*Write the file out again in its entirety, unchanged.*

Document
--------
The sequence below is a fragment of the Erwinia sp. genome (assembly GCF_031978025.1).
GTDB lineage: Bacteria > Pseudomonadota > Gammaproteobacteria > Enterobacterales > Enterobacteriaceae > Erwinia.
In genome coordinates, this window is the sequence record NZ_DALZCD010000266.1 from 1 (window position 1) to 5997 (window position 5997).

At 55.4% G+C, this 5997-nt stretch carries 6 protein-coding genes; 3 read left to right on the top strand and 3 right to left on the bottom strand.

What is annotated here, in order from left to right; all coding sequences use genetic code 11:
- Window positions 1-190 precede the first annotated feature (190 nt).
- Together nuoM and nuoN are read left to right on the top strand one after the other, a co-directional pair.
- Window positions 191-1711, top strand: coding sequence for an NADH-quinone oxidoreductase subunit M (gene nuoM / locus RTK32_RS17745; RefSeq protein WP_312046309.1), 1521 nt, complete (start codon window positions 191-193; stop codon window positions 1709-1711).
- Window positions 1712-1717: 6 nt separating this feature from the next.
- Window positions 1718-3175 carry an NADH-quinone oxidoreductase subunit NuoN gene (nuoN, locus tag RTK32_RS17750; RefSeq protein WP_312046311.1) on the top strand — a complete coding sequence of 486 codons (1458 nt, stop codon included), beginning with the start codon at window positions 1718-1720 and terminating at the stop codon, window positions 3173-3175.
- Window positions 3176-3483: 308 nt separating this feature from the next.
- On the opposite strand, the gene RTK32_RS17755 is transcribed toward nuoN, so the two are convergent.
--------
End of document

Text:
The sequence below is a fragment of the Erwinia sp. genome (assembly GCF_031978025.1).
GTDB lineage: Bacteria > Pseudomonadota > Gammaproteobacteria > Enterobacterales > Enterobacteriaceae > Erwinia.
In genome coordinates, this window is the sequence record NZ_DALZCD010000266.1 from 1 (window position 1) to 5997 (window position 5997).

At 55.4% G+C, this 5997-nt stretch carries 6 protein-coding genes; 3 read left to right on the top strand and 3 right to left on the bottom strand.

What is annotated here, in order from left to right; all coding sequences use genetic code 11:
- Window positions 1-190 precede the first annotated feature (190 nt).
- Together nuoM and nuoN are read left to right on the top strand one after the other, a co-directional pair.
- Window positions 191-1711, top strand: coding sequence for an NADH-quinone oxidoreductase subunit M (gene nuoM / locus RTK32_RS17745; RefSeq protein WP_312046309.1), 1521 nt, complete (start codon window positions 191-193; stop codon window positions 1709-1711).
- Window positions 1712-1717: 6 nt separating this feature from the next.
- Window positions 1718-3175 carry an NADH-quinone oxidoreductase subunit NuoN gene (nuoN, locus tag RTK32_RS17750; RefSeq protein WP_312046311.1) on the top strand — a complete coding sequence of 486 codons (1458 nt, stop codon included), beginning with the start codon at window positions 1718-1720 and terminating at the stop codon, window positions 3173-3175.
- Window positions 3176-3483: 308 nt separating this feature from the next.
- On the opposite strand, the gene RTK32_RS17755 is transcribed toward nuoN, so the two are convergent.